PRIVACY Forum Archive Document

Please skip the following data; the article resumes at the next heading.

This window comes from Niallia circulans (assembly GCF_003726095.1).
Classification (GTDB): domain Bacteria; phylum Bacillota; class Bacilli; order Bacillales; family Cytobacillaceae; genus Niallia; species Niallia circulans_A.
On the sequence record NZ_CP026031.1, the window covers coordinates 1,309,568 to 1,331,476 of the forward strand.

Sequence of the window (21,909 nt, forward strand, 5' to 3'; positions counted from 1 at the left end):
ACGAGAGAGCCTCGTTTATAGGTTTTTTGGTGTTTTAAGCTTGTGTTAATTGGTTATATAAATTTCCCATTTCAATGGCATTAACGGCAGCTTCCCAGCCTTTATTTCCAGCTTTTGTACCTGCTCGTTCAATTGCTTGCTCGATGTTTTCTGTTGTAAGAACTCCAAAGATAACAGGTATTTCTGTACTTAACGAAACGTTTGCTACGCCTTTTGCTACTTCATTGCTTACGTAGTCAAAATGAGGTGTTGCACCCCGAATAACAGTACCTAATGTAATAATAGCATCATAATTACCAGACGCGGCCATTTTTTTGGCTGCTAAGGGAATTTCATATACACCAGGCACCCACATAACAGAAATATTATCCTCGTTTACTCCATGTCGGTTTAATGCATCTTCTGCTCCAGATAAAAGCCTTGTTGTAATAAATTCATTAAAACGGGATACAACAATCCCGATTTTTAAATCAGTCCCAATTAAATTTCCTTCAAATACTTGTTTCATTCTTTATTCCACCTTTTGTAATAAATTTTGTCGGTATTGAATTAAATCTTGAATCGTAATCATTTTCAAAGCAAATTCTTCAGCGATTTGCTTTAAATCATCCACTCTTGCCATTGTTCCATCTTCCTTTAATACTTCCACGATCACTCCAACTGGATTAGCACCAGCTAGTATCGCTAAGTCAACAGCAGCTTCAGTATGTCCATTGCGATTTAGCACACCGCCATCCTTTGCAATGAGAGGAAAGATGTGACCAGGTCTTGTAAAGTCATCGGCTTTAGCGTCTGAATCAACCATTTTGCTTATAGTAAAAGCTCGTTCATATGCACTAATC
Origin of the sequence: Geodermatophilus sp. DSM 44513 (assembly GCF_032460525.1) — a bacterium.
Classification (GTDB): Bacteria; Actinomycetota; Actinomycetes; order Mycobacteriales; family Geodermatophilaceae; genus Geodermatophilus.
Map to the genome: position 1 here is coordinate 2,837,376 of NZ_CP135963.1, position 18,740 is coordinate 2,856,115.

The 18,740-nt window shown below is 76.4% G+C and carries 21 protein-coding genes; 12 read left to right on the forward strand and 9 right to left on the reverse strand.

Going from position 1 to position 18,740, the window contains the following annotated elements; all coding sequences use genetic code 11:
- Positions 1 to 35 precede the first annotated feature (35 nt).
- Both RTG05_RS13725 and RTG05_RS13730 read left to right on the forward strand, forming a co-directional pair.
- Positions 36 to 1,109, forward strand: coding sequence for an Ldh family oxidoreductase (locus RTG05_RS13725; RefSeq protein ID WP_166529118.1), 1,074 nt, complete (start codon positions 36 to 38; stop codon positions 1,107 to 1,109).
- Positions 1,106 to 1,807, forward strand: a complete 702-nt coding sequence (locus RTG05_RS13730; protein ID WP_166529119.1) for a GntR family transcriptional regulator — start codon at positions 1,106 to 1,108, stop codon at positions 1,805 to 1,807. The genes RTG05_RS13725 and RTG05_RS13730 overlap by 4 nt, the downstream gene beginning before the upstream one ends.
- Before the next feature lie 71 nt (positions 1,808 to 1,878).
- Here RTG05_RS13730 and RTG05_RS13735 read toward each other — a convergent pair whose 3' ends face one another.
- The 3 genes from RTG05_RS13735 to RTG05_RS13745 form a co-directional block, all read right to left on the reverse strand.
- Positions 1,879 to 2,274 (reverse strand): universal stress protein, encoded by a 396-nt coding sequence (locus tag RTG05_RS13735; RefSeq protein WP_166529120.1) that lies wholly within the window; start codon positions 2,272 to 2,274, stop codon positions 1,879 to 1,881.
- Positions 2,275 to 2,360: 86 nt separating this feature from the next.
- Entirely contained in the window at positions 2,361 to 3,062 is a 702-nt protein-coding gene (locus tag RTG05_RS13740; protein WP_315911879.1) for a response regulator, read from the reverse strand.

PRIVACY Forum Digest Wednesday, 8 March 2000 Volume 09 : Issue 10 (http://www.vortex.com/privacy/priv.09.10) Moderated by Lauren Weinstein (firstname.lastname@example.org) Vortex Technology, Woodland Hills, CA, U.S.A. http://www.vortex.com ===== PRIVACY FORUM ===== ------------------------------------------------------------------- The PRIVACY Forum is supported in part by the ACM (Association for Computing Machinery) Committee on Computers and Public Policy, Cable & Wireless USA, Cisco Systems, Inc., and Telos Systems. - - - These organizations do not operate or control the PRIVACY Forum in any manner, and their support does not imply agreement on their part with nor responsibility for any materials posted on or related to the PRIVACY Forum. ------------------------------------------------------------------- CONTENTS DoubleClick Backs Down -- For the Moment... (Lauren Weinstein; PRIVACY Forum Moderator) Get Pregnant, Go to Prison! (Lauren Weinstein; PRIVACY Forum Moderator) UK DVLA releasing personal information (Andrew Wheatley) ACT Proposing Most Repressive DNA Law To Date (Roger Clarke) Fact Sheet on Strengthening Cyber Security (Monty Solomon) ACLU on proposed Fed. med-privacy rules (Peter Marshall) UK publishes "impossible" decryption law (Cyber Rights) Privacy2000 Conference: Information & Security in the Digital Age (Mike Zandpour) *** Please include a RELEVANT "Subject:" line on all submissions! *** *** Submissions without them may be ignored! *** ----------------------------------------------------------------------------- The Internet PRIVACY Forum is a moderated digest for the discussion and analysis of issues relating to the general topic of privacy (both personal and collective) in the "information age" of the 1990's and beyond. The moderator will choose submissions for inclusion based on their relevance and content. Submissions will not be routinely acknowledged. 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Access to PRIVACY Forum materials is also available through the Internet World Wide Web (WWW) via the Vortex Technology WWW server at the URL: "http://www.vortex.com"; full keyword searching of all PRIVACY Forum files is available via WWW access. ----------------------------------------------------------------------------- VOLUME 09, ISSUE 10 Quote for the day: "The karma in here is so thick, you need an aqualung to breathe!" -- "Beef" (Gerrit Graham) "Phantom of the Paradise" (Harbor Productions; 1974) ---------------------------------------------------------------------- Date: Wed, 8 Mar 2000 10:06 PST From: firstname.lastname@example.org (Lauren Weinstein; PRIVACY Forum Moderator) Subject: DoubleClick Backs Down -- For the Moment... Greetings. As you may have heard, the storm of criticism regarding DoubleClick, Inc.'s plan (Abacus Alliance) to match up non-Web identity and purchasing data with Web movements, has had some effect. (See http://www.vortex.com/privacy/priv.09.06 for a bit of background.) The barrage of investigations, lawsuit activity, and general bad PR (and perhaps the steep decline in its stock price) caused DoubleClick to announce that they were suspending plans regarding such data linkages, until government and industry develop privacy standards (whatever that means). This change of heart apparently does not affect DoubleClick's so-called "anonymous" cookie-based Web tracking (which I've strongly criticized here in the PRIVACY Forum in the past), nor their data matching from purely Web-based information sources. While some observers are categorizing the DoubleClick announcement as a major privacy victory, DoubleClick could change their mind at any time. In fact, their move could set back efforts to establish legal protections for consumers against abusive tracking and data matching from DoubleClick in the future, or from other firms at any time. One could naturally speculate that diverting the possibility of such legislation might well be a significant factor behind their temporarily altered plans. I am not impressed. --Lauren-- Lauren Weinstein email@example.com or firstname.lastname@example.org Co-Founder, PFIR: People For Internet Responsibility - http://www.pfir.org Moderator, PRIVACY Forum - http://www.vortex.com Member, ACM Committee on Computers and Public Policy ------------------------------ Date: Wed, 8 Mar 2000 10:45 PST From: email@example.com (Lauren Weinstein; PRIVACY Forum Moderator) Subject: Get Pregnant, Go to Prison! Greetings. Nobody has ever said that judges can't be creative, but the recent trend towards the imposition of privacy-invasive, humiliating, or just plain bizarre sentences upon offenders seems to be accelerating. Since such punishments are typically not specifically on the books, they are usually implemented by means of a Faustian choice presented to the person being punished--either accept the "unusual" sentence or spend more time in jail. Coercive? Some might think so. In this light, the sentence handed down recently by a Montana judge is instructive for its privacy implications, though this aspect of the story has seen remarkably little attention. A woman was convicted of endangering her unborn child when testing after its birth found it to have amphetamines in its system. The woman, who had violated probation by not paying fines, not completing a chemical dependency program, and by testing positive for drugs herself, was then sentenced to ten years under the supervision of the Montana Department of Corrections (five years suspended, with some time to be spent in "boot camp") and ordered by the judge not to become pregnant for ten years. It is the latter part of the sentence that I find most interesting. If she "fails" a pregnancy test (to be given once every two months), she can be jailed. In other words, get pregnant and off to prison you go. Certainly anything reasonable that can be done to avoid babies being born with drug contamination/addiction is worth considering--it's a terrible kind of situation. But I have a serious problem with a judge deciding that she has the power to play God in what is fundamentally a very private matter. And if such a sentence is permissible in this case, what of all the other situations where someone, somewhere, might believe that a fetus or newborn would be put at risk by the mother's activities? Heavy smoker? Eats too much junk food and won't get prenatal care? Engages in very strenuous sporting activities? What of people convicted of child abuse who are still free to have additional children? Should any such persons be prevented from having more children? Where do we draw the line? Forced sterilization? Chastity belt sentences? I think it's obvious that this is a very risky area for the judiciary to be meddling with. All too often, "the end justifies the means" is accepted by society as a shortcut to goals that it deems desirable. The ethics of this approach, however, are frequently highly questionable. --Lauren-- Lauren Weinstein firstname.lastname@example.org or email@example.com Co-Founder, PFIR: People For Internet Responsibility - http://www.pfir.org Moderator, PRIVACY Forum - http://www.vortex.com Member, ACM Committee on Computers and Public Policy ------------------------------ Date: Mon, 21 Feb 2000 22:54:40 +0000 From: firstname.lastname@example.org Subject: UK DVLA releasing personal information "Cowboy car wheel clampers are being given the names and addresses of motorists so they can serve official-looking 'fines' on them even though they might have parked legally..." "...DVLA [Driver Vehicle Licensing Agency] in Swansea has admitted supplying 300,000 details a year to outside sources upon request..." "...DVLA spokesman said each individual case was considered..." -- from http://cars.uk.yahoo.com/000221/65/a0hh6.html ---- To put the above report into perspective, in the UK each vehicle has a "registered keeper" which is intended to be the person who uses the vehicle, not necessarily the owner. The DVLA, in Swansea; South Wales, stores details of the vehicle and also the keeper's name and address. Personally, the above report and similar reports cause me some concern, because of the potential for someone with malicious intentions to make a request under false pretences. I wrote to the DVLA requesting them to only release my records to the Police and government agencies, and received a reply stating that DVLA observes the Data Protection Act 1984 and considers each application on its merits. However, the reply also stated that they could not guarantee not to release my information but I could, if I wanted, use a Post Office box as the vehicles' address. This I intend to do. I find it regrettable that I am forced to take the initiative to maintain privacy of my personal data. Regards to all Andrew Wheatley ------------------------------ Date: Mon, 14 Feb 2000 17:48:21 +1100 From: Roger Clarke <Roger.Clarke@xamax.com.au> Subject: ACT Proposing Most Repressive DNA Law To Date [ This is referring to Australia -- PRIVACY Forum Moderator ] The ACT under Attorney-General Gary Humphries has been a fairly sensible player on matters such as net censorship (particularly in comparison with his NSW and Commonwealth counterparts!); and what's more the ACT broke the dam-wall with its medical data privacy legislation a couple of years ago. Unfortunately, it appears that Humphries has been carried away with the hype put forward by the law enforcement lobby, and is now in a bidding war with NSW's Jeff Shaw and the Commonwealth's Amanda Vanstone for world's most repressive DNA legislation. The Canberra Times of Sunday 13 February carried as its top-of-page-one item a report that the ACT Police (a service outsourced to the AFP) are to have the power to "obtain swabs from the mouths of all suspects of indictable offences as well as all sentenced offenders in custody". On page 2 there's an accompanying article by Deputy Editor Crispin Hull. It's much more thoughtful than most things that get published, although my impression is that it's still insufficiently critical of the AFP's proposal. (I couldn't find the items on the site, but Crispin has very helpfully provided the text for both articles, for limited distribution). This is a big issue, which needs the urgent attention of advocates. There are some very nasty provisions in the Commonwealth A/G's discussion paper of last year, e.g. heavy moral suasion on people in, say, the vicinity of a rape, to 'voluntarily' submit to body-fluid or body-tissue sampling, with the implied threat that they're a suspect if they refuse. We must also show these politicians (not to mention the social control machine behind them) to be either fatuous or devious for using terms like 'infallible' and 'exact' when referring to a process that is fundamentally probabilistic. ------------------------------ Date: Tue, 15 Feb 2000 20:02:38 -0500 From: Monty Solomon <email@example.com> Subject: Fact Sheet on Strengthening Cyber Security THE WHITE HOUSE Office of the Press Secretary ______________________________________________________________________ For Immediate Release February 15, 2000 Fact Sheet Strengthening Cyber Security through Public-Private Partnership Today the President and members of his Cabinet met with leaders of Internet and e-commerce companies, civil liberties organizations, and security experts to jointly announce actions strengthening Internet and computer network security. This meeting follows last month's release by the President of the National Plan for Information Systems Protection, which establishes the first-ever national strategy for protecting the nation's computer networks from deliberate attacks. During today's meeting, industry executives announced their intention to join others to create an Internet industry mechanism to share information on cyber attacks, vulnerabilities and security practices to better respond to cyber-attacks and deliberate intrusions into computer networks. Recently, other industries such as banking and finance, and major telecommunications carriers, have created industry partnerships for cyber-security. The President also announced immediate steps the government will take to strength security for our nation's computer systems: Accelerated Spending on Cyber Security - A $9 million budget supplemental for Fiscal Year 2000, jump-starting key initiatives for cyber-security contained in the President's FY2001 $2 billion budget request for cyber-security. The request will accelerate new programs to educate Americans for cyber-security careers, build a system for protecting Federal government computers, and create a new Institute for Information Infrastructure Protection. Research and Technology Development for Information Infrastructure Development - President Clinton supports federal government research and technology development for information infrastructure protection that the private sector does not have sufficient market incentives to generate on its own. The centerpiece of the federal government's efforts in this area will be the Institute for Information Infrastructure Protection (I3P), for which the President has requested $50 million in his Fiscal Year 2001 budget. The President has also requested a supplemental appropriation of $4 million for Fiscal Year 2000 to jumpstart the Institute's preparations. Science Advisor Neal Lane and NSC National Coordinator Dick Clarke will meet this Friday with members of the President's Committee of Advisors on Science and Technology and other computer security experts, research specialists, and industry leaders in an effort to help fill the gaps in the nation's research agenda for computer network security. Partnership for Critical Infrastructure Security - Secretary Daley will participate in the first meeting of the Partnership for Critical Infrastructure Security next week to maximize cooperation between government and private sector initiatives for cyber-security. Since the vast majority of the United States' critical infrastructures are owned and operated by private industry, the Partnership recognizes and acknowledges that the Federal government alone cannot protect these infrastructures or assure the delivery of services over them. The Partnership will explore ways in which industry and government can jointly address the risks to the nation's critical infrastructures. It will provide a forum in which the various infrastructure sectors can meet to address issues relating to cross-sector interdependencies, explore common approaches and experiences, and engage other key professional and business communities that have an interest in infrastructure assurance. By doing so, the Partnership hopes to raise awareness, promote understanding, and, when appropriate, serve as a catalyst for action. Private sector membership in the Partnership is open to infrastructure owners and operators; providers of infrastructure hardware, software, and services; risk management and investment professionals; and other members of the business community who are stakeholders in the critical infrastructures. Government representation will include state and local governments as well as Federal agencies and departments responsible for working with the critical infrastructure sectors and for providing functional support for the protection of those infrastructures. ### ------------------------------ Date: Mon, 21 Feb 2000 17:52:13 -0800 From: Peter Marshall <firstname.lastname@example.org> Subject: ACLU on proposed Fed. med-privacy rules 02-21-2000 ACLU Newsfeed -- ACLU News Direct to YOU! ------------------------------------------------------------- Although Medical Privacy Regulations an Important First Step, ACLU Also Criticizes Loopholes Thursday, February 17, 2000 WASHINGTON -- The Clinton Administration's proposed medical privacy regulations include several loopholes that threaten the Administration's laudable premise that medical information is private and may not be disclosed to third parties without prior consent, the American Civil Liberties Union said today. "The Administration's proposed regulations are an important first step toward comprehensive federal privacy protections," said Ronald Weich, an ACLU Legislative Consultant. "But there are so many loopholes to the Administration's overall rule that medical records are private that the exceptions threaten to become the rule." While the proposed regulations do a good job of shielding medical information from disclosure for commercial reasons, the ACLU said that they provide a series of exceptions for government access to data, including for law enforcement agencies and public health agencies. "For many patients," the ACLU said, "the fear of government access to private medical information is as chilling as the fear of commercial access. In fact, many Americans regard the government as more of a threat to liberty than the private sector." The ACLU took particularly harsh aim at the Administration's plans to allow law enforcement agencies virtually unlimited access to medical records. This loophole is so large, the ACLU said, that it "permits computerized medical records to become a vast centralized police database." "Medical records of ordinary law-abiding Americans must not be treated like mug shots, fingerprints or other current databases compiled from convicted criminals," the ACLU said. The ACLU's other primary concerns with the regulations include the broad privacy exceptions for medical information collected by the government itself and what the ACLU called a significant omission to the Administration's proposal: there is no requirement that a doctor obtain a patient's authorization before using the patient's medical records for treatment, payment or health care operations. "The ACLU believes that patients own their medical records," the ACLU said. "It follows that those records cannot be used for any purpose without the patient's consent." The ACLU's formal comments came on the last day of the comments period. In addition to filing its own suggested changes, the ACLU said that more than 11,000 people had visited its special medical records web site, filing approximately 10,000 comments with the Administration. The ACLU's comments can be found at: http://www.aclu.org/congress/l021700a.html ------------------------------ Date: Thu, 10 Feb 2000 08:38:05 -0500 (EST) From: Cyber Rights <email@example.com> Subject: UK publishes "impossible" decryption law (Note from [Cyber Rights] moderator: I'm including today's press release first because it's relatively newsworthy, but it will be hard to understand without some background. I recommend the http://www.cyber-rights.org/crypto/ site or the second press release in this message.--Andy) FLASH - FOR IMMEDIATE USE FOUNDATION FOR INFORMATION POLICY RESEARCH (www.fipr.org) ========================================================= News Release Thurs 10th Feb 2000 ========================================================= Contact: Caspar Bowden Director of FIPR +44 (0)171 354 2333 firstname.lastname@example.org UK PUBLISHES "IMPOSSIBLE" DECRYPTION LAW ======================================== Today Britain became the only country in the world to publish a law which could imprison users of encryption technology for forgetting or losing their keys. The Home Office's "REGULATION OF INVESTIGATORY POWERS" (RIP) bill has been introduced in Parliament: it regulates the use of informers, requires Internet Service Providers to maintain "reasonable interception capabilities", and contains powers to compel decryption under complex interlocking schemes of authorisation. Caspar Bowden, director of Internet policy think-tank FIPR said, "this law could make a criminal out of anyone who uses encryption to protect their privacy on the Internet." "The DTI jettisoned decryption powers from its e-Communications Bill last year because it did not believe that a law which presumes someone guilty unless they can prove themselves innocent was compatible with the Human Rights Act. The corpse of a law laid to rest by Stephen Byers has been stitched back up and jolted into life by Jack Straw" Decryption Powers: Comparison with Part.III of Draft E-Comms Bill (July 99) ------------------------------------------------------------------------ The Home Office have made limited changes that amount to window-dressing, but the essential human rights issue remains: (Clause 46): authorities must have "reasonable grounds to believe" the key is in possession of a person (previously it had to "appear" to authorities that person had a key). This replaces an subjective test with one requiring objective evidence, but leaves unaffected the presumption of guilt if reasonable grounds exist. (Clause 49): to prove non-compliance with notice to decrypt, the prosecution must prove person "has or has had" possession of the key. This satisfies the objection to the case where a person may never have had possession of the key ("encrypted e-mail out of the blue"), but leaves unchanged the essential reverse-burden-of-proof for someone who has forgotten or irreplaceably lost a key. It is logically impossible for the defence to show this reliably. HUMAN RIGHT CHALLENGE "INEVITABLE" ================================== As part of the consultation on the draft proposals last year FIPR and JUSTICE jointly obtained a Legal Opinion from leading human rights experts (http://www.fipr.org/ecomm99/pr.html) which found that requiring the defence to prove that they do not possess a key was a likely breach of the European Convention of Human Rights. Mr.Bowden commented, "following the recent liberalisation of US export laws, as tens of thousands of ordinary computer users start to use encryption, a test-case looks inevitable after the Human Rights Act comes into force in October." R.I.P. RESURRECTS KEY ESCROW BY INTIMIDATION ? ============================================== Bowden said: "after trying and failing to push through mandatory key-escrow, then voluntary key-escrow, it now looks like the government is resorting to key-escrow through intimidation." Notes for editors ================= 1. Detailed analysis of the bill will be available on the FIPR website (www.fipr.org) later today. 2. FIPR is an independent non-profit organisation that studies the interaction between information technology and society, with special reference to the Internet; we do not (directly or indirectly) represent the interests of any trade-group. Our goal is to identify technical developments with significant social impact, commission research into public policy alternatives, and promote public understanding and dialogue between technologists and policy-makers in the UK and Europe. The Board of Trustees and Advisory Council (http://www.fipr.org/trac.html) comprise some of the leading experts in the UK. @@@@@@@@@@@@@@@@@@@@@@@@@@@@@@@@@@@@@@@@@@@@@@@@@@@@@@@@@@@@@@@@@@@@@@ http://www.fipr.org/ecomm99/pr.html Press Release 25 October 1999 ELECTRONIC COMMUNICATIONS BILL FAILS HUMAN RIGHTS AUDIT JUSTICE, the legal human rights organisation, and the Foundation for Information Policy Research today (Monday, 25 October) warn that those aspects of the Government?s draft Electronic Communications Bill which deal with police powers to unscramble encoded e-mail are likely to breach human rights standards under the European Convention on Human Rights. The Bill -- intended to encourage electronic commerce and on-line delivery of government services -- allows the police to serve written notice to demand either that a communication be decrypted or the private encryption key be handed. According to our Human Rights Audit of the draft Bill, which is based on an Opinion obtained from two leading lawyers, the Government has wrongly opted for the widest police powers enabling open-ended interception of encrypted material. The Opinion says that this " will have the inevitable consequence of compromising the affected individual's whole security and privacy apparatus " and thereby likely contravene Article 8 of the European Convention, on respect for private life. In a detailed audit of Part III of the Bill, the Opinion identifies several other potential human rights breaches: * The presumption of innocence is reversed: failure to comply with a decryption notice will be a criminal offence unless the individual concerned can prove that s/he does not have the key, or does not have access to it because, for instance, the password has been forgotten. This contravenes the right to a fair trial guaranteed under Article 6 of the European Convention. * The right to remain silent is likely to be breached: The police may require the addressee of a "decryption notice" to produce a private key when it "appears" that s/he has such a key; failure to produce it will be a criminal offence. Disclosure of the key may lead to the discovery of incriminating material. If used at trial, this is likely to infringe Article 6 of the European Convention, which includes a privilege against self-incrimination. * There are inadequate safeguards against abuse: There is no provision for independent judicial supervision of Part III as a whole, as required by Article 8 of the European Convention. Instead, the proposed Complaints Tribunal and Commissioner will only apply to those cases where the interception warrant has been approved by the Secretary of State under the 1985 Interception of Communications Act. Peter Noorlander, Legal Policy Officer at JUSTICE, said: "There are other, less intrusive ways of giving police access to encrypted material when a crime is suspected. To ensure compliance with human rights standards, the Government must re-think this part of the Bill." Caspar Bowden, Director of the Foundation for Information Policy Research, said: "The government is attempting to bolt decryption powers for the internet onto existing interception laws. This legal analysis demonstrates definitively why this approach is unsound and is incompatible with basic human rights." Note to Editors: 1. The Opinion is written by Professor Jack Beatson QC (formerly a Law Commissioner) and Tim Eicke, barrister, from Essex Court Chambers. A full copy of the Opinion is available on the internet, at http://www.fipr.org/ecomm99/ecommaud.html, or from the JUSTICE office. 2. The draft Electronic Communications Bill is included in a DTI consultation document, Promoting Electronic Commerce. It is expected to be introduced in the next parliamentary session. 3. JUSTICE is conducting human rights audits of current legislation. Completed audits include the Immigration and Asylum Bill, Access to Justice Bill, Youth Justice and Criminal Evidence Bill, Draft Freedom of Information Bill and consultation papers on Anti-terrorism and the Mental Health Review. In 1998, it published a major report on covert policing, "Under Surveillance: Covert Policing and Human Rights Standards". 4. The Foundation for Information Policy Research is the UK's leading Internet policy think-tank, an independent non-profit organisation that studies the interaction between information technology and society from a broad perspective. FIPR monitors technical developments with significant social impact, commissions research into public policy alternatives, and promotes public understanding and dialogue between technologists and policy-makers in the UK and Europe. Further Information For further information, contact Lib Peck, JUSTICE, on 0171 762 6419, or Nicholas Bohm (FIPR legal officer) on 1279 871272. ~=-=-=-=-=-=-=-=~=-=-=-=-=-=-=-=-=~-~=-=-=-=-=-=-=-=~=-=-=-=-=-=-=-=-=~ CPSR Cyber Rights -- http://www.cpsr.org/cpsr/nii/cyber-rights/ To unsubscribe, e-mail: email@example.com To reach moderator, e-mail: firstname.lastname@example.org For additional commands, e-mail: email@example.com Materials may be reposted in their _entirety_ for non-commercial use. ~=-=-=-=-=-=-=-=~=-=-=-=-=-=-=-=-=~-~=-=-=-=-=-=-=-=~=-=-=-=-=-=-=-=-=~ ------------------------------ Date: Fri, 11 Feb 2000 14:01:30 -0500 From: Mike Zandpour <firstname.lastname@example.org> Subject: Privacy2000 Conference: Information & Security in the Digital Age The Technology Policy Group at the Ohio Supercomputer Center will be hosting a conference on Privacy in November 2000. The conference is entitled Information & Security in the Digital Age. Privacy2000 is a follow-up to last year's groundbreaking Ohio Business Privacy Forum, the inaugural event in the TPG's Technology in Business Series. The 1999 conference had over 100 attendees, with keynote presentations given by Peter Swire, Chief Counselor of Privacy for the Office of Management and Budget for the United States; Professor George Trubow, Director, Center for Information Technology and Privacy Law, John Marshall Law School; and United States Congressman Michael G. Oxley, (4th District Ohio). Industry participants included representatives from Nationwide, NCR, Bank One, Sterling Commerce, BBB Online, Vorys, Sater, Seymour and Pease; Squire, Sanders & Dempsey; Thompson, Hine & Flory; in addition to nationally recognized academics. For more on the 1999 privacy conference go to http://www.osc.edu/techseries/. We are very excited about Privacy2000. Expected speakers include Professor Peter P. Swire, Chief Counselor of Privacy for the Office of Management and Budget for the United States; Jason Catlett, President Junkbusters; in addition, we are putting together a moderated roundtable to be televised on public television. Through interactive workshops and panels, we seek to inform business, industry, medical and legal personal,government, and the public on vital privacy issues and possible solutions. We expect this year's attendance to be between 250-300. Privacy2000 is designed to be a regional conference with national players and participation (note: among last year's attendees were the Director and Deputy Director of the I.R.S. Privacy Advocate for the United States. We consider Privacy2000 a prelude to taking our privacy conference national in 2001. Feel free to contact me for more information on Privacy2000, Mike Zandpour Technology Policy Group--Legal Researcher Ohio Supercomputer Center Zandpour@osc.edu (614) 292-6477 ------------------------------ End of PRIVACY Forum Digest 09.10 ************************